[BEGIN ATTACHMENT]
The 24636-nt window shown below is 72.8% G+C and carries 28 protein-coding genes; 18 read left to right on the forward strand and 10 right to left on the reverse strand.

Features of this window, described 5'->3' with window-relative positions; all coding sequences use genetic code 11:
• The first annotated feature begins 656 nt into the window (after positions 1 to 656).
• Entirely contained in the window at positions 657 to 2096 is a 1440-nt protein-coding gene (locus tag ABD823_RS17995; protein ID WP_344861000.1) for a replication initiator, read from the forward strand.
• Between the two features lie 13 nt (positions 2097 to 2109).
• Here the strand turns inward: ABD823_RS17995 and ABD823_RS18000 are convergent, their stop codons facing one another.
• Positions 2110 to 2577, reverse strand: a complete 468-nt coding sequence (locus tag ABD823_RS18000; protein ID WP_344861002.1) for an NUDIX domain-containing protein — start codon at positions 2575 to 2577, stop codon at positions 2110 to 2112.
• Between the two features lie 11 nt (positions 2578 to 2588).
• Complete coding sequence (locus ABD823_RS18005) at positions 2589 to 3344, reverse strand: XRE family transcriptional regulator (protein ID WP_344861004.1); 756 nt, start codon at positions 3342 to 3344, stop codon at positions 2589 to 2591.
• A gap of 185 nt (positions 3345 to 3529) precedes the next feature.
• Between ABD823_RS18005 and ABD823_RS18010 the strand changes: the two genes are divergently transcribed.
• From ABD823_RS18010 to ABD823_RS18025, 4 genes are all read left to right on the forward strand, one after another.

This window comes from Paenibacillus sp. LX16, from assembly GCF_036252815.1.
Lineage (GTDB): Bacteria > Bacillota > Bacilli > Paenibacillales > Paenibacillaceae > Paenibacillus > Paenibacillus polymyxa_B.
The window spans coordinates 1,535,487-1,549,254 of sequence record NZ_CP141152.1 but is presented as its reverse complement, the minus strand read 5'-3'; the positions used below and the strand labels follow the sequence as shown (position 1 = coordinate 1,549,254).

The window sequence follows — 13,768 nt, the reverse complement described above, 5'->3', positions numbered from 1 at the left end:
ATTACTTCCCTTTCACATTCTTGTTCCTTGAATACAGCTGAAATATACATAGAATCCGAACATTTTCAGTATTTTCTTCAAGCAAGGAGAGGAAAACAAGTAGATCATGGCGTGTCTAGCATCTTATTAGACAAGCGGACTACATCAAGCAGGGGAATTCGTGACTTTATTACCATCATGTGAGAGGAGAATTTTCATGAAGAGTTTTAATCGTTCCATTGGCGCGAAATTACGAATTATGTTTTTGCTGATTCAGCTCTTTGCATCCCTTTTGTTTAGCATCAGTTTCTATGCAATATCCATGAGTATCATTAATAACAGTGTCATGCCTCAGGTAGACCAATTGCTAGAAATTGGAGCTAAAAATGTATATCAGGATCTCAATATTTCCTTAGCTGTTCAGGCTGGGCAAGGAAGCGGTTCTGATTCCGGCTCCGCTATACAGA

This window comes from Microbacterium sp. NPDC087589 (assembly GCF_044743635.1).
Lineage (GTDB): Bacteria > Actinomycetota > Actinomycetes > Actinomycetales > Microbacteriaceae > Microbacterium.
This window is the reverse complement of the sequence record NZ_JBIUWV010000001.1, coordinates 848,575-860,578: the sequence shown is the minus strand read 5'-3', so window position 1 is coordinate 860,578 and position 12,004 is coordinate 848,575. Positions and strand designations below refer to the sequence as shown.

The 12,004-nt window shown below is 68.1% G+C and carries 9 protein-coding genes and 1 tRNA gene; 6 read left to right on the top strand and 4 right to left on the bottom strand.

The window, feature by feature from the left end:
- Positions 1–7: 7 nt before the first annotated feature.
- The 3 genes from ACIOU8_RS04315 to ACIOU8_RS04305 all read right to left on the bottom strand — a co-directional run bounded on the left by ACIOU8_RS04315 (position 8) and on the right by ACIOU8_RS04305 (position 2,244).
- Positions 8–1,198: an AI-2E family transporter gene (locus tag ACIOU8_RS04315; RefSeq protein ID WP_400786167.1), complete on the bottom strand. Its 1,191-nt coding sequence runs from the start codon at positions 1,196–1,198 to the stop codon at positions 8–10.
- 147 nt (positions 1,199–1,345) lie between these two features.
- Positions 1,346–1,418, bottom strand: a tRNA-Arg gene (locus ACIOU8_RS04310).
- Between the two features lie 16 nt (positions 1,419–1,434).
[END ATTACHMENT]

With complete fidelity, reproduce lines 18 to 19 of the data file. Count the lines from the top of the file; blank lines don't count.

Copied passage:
This window comes from Microbacterium sp. NPDC087589 (assembly GCF_044743635.1).
Lineage (GTDB): Bacteria > Actinomycetota > Actinomycetes > Actinomycetales > Microbacteriaceae > Microbacterium.